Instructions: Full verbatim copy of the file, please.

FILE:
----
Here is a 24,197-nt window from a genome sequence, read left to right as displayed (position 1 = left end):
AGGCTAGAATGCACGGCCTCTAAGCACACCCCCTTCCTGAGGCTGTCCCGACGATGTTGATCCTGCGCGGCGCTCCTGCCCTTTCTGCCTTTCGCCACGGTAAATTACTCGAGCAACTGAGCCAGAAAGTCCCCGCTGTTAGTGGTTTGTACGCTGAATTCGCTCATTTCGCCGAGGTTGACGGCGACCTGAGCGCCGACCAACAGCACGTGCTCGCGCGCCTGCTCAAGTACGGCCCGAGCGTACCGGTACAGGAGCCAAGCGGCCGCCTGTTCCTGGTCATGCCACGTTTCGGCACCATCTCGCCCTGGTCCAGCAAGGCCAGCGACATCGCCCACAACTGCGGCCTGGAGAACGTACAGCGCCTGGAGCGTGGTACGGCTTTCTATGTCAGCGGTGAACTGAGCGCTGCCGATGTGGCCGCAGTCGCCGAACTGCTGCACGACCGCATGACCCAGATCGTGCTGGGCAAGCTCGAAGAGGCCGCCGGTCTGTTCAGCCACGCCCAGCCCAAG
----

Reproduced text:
Here is a 24,197-nt window from a genome sequence, read left to right as displayed (position 1 = left end):
AGGCTAGAATGCACGGCCTCTAAGCACACCCCCTTCCTGAGGCTGTCCCGACGATGTTGATCCTGCGCGGCGCTCCTGCCCTTTCTGCCTTTCGCCACGGTAAATTACTCGAGCAACTGAGCCAGAAAGTCCCCGCTGTTAGTGGTTTGTACGCTGAATTCGCTCATTTCGCCGAGGTTGACGGCGACCTGAGCGCCGACCAACAGCACGTGCTCGCGCGCCTGCTCAAGTACGGCCCGAGCGTACCGGTACAGGAGCCAAGCGGCCGCCTGTTCCTGGTCATGCCACGTTTCGGCACCATCTCGCCCTGGTCCAGCAAGGCCAGCGACATCGCCCACAACTGCGGCCTGGAGAACGTACAGCGCCTGGAGCGTGGTACGGCTTTCTATGTCAGCGGTGAACTGAGCGCTGCCGATGTGGCCGCAGTCGCCGAACTGCTGCACGACCGCATGACCCAGATCGTGCTGGGCAAGCTCGAAGAGGCCGCCGGTCTGTTCAGCCACGCCCAGCCCAAG